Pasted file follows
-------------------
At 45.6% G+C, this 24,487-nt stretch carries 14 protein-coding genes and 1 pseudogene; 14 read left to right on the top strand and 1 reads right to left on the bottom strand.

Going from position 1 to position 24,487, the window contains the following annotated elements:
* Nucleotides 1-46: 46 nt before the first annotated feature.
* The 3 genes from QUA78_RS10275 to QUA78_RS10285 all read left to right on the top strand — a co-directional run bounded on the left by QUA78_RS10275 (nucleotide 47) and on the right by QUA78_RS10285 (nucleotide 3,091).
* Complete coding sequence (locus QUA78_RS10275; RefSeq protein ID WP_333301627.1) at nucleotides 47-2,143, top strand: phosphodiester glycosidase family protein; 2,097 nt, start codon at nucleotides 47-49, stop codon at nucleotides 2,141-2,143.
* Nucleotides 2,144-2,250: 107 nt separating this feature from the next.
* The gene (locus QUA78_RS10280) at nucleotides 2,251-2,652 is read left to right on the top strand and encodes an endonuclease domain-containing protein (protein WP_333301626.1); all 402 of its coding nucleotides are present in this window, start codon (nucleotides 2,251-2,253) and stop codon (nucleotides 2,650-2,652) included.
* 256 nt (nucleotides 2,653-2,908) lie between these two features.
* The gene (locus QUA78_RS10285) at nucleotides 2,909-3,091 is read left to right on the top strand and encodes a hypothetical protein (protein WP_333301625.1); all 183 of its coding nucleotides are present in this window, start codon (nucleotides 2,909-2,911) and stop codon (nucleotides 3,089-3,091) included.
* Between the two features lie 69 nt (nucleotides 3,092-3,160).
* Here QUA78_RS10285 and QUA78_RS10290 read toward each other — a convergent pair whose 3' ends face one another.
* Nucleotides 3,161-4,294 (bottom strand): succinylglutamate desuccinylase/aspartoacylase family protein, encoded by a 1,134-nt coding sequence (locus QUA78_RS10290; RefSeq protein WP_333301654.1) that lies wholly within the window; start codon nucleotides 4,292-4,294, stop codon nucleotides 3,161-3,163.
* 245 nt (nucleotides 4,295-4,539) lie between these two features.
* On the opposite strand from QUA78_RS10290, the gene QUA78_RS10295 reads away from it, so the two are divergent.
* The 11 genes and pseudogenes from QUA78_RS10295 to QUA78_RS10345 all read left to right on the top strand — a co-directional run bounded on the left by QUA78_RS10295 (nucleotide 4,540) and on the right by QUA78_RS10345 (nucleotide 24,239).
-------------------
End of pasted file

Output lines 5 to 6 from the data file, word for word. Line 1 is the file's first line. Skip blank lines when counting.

* Complete coding sequence (locus QUA78_RS10275; RefSeq protein ID WP_333301627.1) at nucleotides 47-2,143, top strand: phosphodiester glycosidase family protein; 2,097 nt, start codon at nucleotides 47-49, stop codon at nucleotides 2,141-2,143.
* Nucleotides 2,144-2,250: 107 nt separating this feature from the next.